88 Oklahoma City, OK $750 8.7% $900 1.1%
88 Laredo, TX $750 -9.6% $880 0.0%
91 Greensboro, NC $740 1.4% $850 0.0%
92 Albuquerque, NM $730 4.3% $940 10.6%
93 Tucson, AZ $700 7.7% $900 1.1%
93 Detroit, MI $700 14.8% $800 15.9%
95 El Paso, TX $690 6.2% $800 1.3%
96 Wichita, KS $670 9.8% $720 -4.0%
97 Shreveport, LA $650 0.0% $800 14.3%
97 Lubbock, TX $650 3.2% $810 1.3%
99 Tulsa, OK $620 -6.1% $820 1.2%
100 Akron, OH $610 10.9% $720 1.4%
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About Lambert Strether

Readers, I have had a correspondent characterize my views as realistic cynical. Let me briefly explain them. I believe in universal programs that provide concrete material benefits, especially to the working class. Medicare for All is the prime example, but tuition-free college and a Post Office Bank also fall under this heading. So do a Jobs Guarantee and a Debt Jubilee. Clearly, neither liberal Democrats nor conservative Republicans can deliver on such programs, because the two are different flavors of neoliberalism (“Because markets”). I don’t much care about the “ism” that delivers the benefits, although whichever one does have to put common humanity first, as opposed to markets. Could be a second FDR saving capitalism, democratic socialism leashing and collaring it, or communism razing it. I don’t much care, as long as the benefits are delivered. To me, the key issue — and this is why Medicare for All is always first with me — is the tens of thousands of excess “deaths from despair,” as described by the Case-Deaton study, and other recent studies. That enormous body count makes Medicare for All, at the very least, a moral and strategic imperative. And that level of suffering and organic damage makes the concerns of identity politics — even the worthy fight to help the refugees Bush, Obama, and Clinton’s wars created — bright shiny objects by comparison. Hence my frustration with the news flow — currently in my view the swirling intersection of two, separate Shock Doctrine campaigns, one by the Administration, and the other by out-of-power liberals and their allies in the State and in the press — a news flow that constantly forces me to focus on matters that I regard as of secondary importance to the excess deaths. What kind of political economy is it that halts or even reverses the increases in life expectancy that civilized societies have achieved? I am also very hopeful that the continuing destruction of both party establishments will open the space for voices supporting programs similar to those I have listed; let’s call such voices “the left.” Volatility creates opportunity, especially if the Democrat establishment, which puts markets first and opposes all such programs, isn’t allowed to get back into the saddle. Eyes on the prize! I love the tactical level, and secretly love even the horse race, since I’ve been blogging about it daily for fourteen years, but everything I write has this perspective at the back of it.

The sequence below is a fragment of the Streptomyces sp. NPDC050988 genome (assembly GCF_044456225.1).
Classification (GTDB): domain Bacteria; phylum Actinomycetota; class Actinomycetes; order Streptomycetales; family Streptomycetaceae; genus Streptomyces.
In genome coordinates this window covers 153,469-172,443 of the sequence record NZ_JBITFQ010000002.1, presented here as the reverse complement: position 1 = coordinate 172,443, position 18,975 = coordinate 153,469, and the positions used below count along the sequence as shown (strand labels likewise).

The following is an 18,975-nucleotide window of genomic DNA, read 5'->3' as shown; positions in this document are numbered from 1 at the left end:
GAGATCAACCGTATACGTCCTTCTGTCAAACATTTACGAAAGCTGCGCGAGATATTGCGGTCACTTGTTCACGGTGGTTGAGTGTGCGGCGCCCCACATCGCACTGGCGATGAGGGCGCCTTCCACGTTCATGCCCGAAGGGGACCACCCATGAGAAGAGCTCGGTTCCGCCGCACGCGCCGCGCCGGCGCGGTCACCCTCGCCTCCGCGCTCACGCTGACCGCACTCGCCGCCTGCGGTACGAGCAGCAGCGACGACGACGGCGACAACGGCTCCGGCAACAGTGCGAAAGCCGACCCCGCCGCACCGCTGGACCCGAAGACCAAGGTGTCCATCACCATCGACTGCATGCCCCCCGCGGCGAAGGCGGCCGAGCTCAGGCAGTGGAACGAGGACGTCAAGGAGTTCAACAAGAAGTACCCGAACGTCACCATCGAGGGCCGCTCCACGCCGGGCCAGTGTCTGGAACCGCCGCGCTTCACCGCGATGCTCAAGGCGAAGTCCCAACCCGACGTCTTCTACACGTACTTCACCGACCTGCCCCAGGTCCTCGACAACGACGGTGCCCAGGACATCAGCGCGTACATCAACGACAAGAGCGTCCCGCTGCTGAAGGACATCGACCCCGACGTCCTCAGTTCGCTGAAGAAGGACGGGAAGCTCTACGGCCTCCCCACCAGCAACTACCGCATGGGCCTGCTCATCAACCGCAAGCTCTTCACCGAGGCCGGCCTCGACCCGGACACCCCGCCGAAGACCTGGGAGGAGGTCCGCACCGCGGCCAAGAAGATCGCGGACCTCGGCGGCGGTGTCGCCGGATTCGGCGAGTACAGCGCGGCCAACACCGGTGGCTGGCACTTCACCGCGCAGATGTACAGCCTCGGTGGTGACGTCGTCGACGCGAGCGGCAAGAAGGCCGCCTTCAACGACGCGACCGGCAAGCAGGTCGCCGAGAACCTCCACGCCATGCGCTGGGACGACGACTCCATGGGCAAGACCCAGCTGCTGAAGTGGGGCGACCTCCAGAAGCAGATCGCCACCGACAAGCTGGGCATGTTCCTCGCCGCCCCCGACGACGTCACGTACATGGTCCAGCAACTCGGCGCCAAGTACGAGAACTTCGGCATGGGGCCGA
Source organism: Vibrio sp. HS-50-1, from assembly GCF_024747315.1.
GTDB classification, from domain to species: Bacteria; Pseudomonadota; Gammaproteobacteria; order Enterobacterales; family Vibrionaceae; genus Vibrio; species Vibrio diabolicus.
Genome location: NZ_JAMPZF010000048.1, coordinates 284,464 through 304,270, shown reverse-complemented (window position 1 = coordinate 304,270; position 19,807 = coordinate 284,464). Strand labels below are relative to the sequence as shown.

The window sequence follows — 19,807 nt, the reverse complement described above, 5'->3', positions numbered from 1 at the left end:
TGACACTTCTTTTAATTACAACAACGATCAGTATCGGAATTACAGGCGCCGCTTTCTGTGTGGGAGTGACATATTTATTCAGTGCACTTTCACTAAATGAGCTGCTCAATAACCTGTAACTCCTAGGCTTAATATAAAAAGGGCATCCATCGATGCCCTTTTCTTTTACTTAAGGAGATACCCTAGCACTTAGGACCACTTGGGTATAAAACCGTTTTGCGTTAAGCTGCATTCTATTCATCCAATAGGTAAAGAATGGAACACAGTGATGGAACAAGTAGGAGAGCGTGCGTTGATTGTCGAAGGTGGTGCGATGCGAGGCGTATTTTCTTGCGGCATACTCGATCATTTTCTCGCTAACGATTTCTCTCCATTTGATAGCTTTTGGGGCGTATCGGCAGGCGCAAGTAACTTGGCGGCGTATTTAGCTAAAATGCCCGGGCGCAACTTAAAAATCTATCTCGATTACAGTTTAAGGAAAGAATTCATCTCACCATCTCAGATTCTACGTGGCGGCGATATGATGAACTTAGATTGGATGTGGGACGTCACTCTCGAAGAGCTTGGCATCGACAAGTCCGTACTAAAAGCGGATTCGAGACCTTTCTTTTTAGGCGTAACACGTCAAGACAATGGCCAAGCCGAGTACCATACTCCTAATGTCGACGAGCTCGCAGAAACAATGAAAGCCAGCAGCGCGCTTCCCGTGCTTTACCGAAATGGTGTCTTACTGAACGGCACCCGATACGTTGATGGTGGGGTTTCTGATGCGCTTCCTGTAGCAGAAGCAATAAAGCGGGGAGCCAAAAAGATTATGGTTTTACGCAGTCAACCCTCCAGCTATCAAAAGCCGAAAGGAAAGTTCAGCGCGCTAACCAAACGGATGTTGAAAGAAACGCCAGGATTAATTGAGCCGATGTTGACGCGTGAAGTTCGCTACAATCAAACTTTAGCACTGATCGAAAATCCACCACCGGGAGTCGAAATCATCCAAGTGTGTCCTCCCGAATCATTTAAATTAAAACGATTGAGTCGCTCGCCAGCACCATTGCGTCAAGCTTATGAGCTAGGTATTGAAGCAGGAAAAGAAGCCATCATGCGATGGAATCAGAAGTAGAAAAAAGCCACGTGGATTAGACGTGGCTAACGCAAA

26 comments

  1. JacobiteInTraining

    Hah! Thanks!! By some odd coinkeydink….this is precisely the data I was thinking about digging in to this morning! :)

    Reply
    1. Joe Well

      Me too! But I was expecting more than a 10% drop in big bubble cities.

      I don’t think these figures reflect free months, waived broker fees (both of which I’ve seen advertised more in Boston), and above all, flexible lease terms whereas in many markets getting anything less than 12 months before March 2020 was impossible.

      Last week I emailed someone on Craigslist who wants to sublet their own apartment in Cambridge/Boston. I asked, how long a term do you want? And she replied with, how long do you want? She mentioned no one wants to lease for 12 months right now because of all the uncertainty. The pro landlords and property managers won’t be so candid, so I think serious researchers need to dig a little deeper and talk to non-pros.

      Meanwhile, the Boston Globe is publishing landlord propaganda in their real estate section claiming that rents are not expected to decrease.

      Reply
  2. John

    I can’t imagine paying what SF wants for rent. Most I’ve ever paid was $1500 a month for a 1 bed and bath in DC, and I considered that exorbitant. The void in leadership on this issue, in a Democrat stronghold, is part of reason why I can’t trust Democrats on other issues.

    Reply
    1. Matthew Kopka

      Our cities have been controlled by Democratic machines for decades. They have certainly been subject to the forces of the national economy, but they have also shaped it. And that’s the case across much of the west. I’m not the first person to note that Tony Blair, Bill Clinton, and Barack Obama were in many ways much better salesman-exponents of neoliberalism, for reasons both subtle and unsubtle, than Maggie Thatcher and Ronald Reagan could ever have been. The Good Cop, Bad Cop routine of the Ds and Rs should have had us all rebelling long ago.

      Reply
      1. JBird4049

        The state and municipal governments here in California have pretty much ignored the problem at least partially due to developers, landowners, and corruption. It should be said that there is rampant NIMBYism. When the already inadequate sum of money is allocated, it seems to mostly disappear into salaries and building contractors instead of, you know, being used to build housing.

        The housing crisis is a perpetual grift now in which money is spent to create the appearance doing something. This is an example of Lambert’s never let a crisis go to waste. It’s been going on for more than thirty years and I don’t expect anything much to change.

        Reply
        1. turtle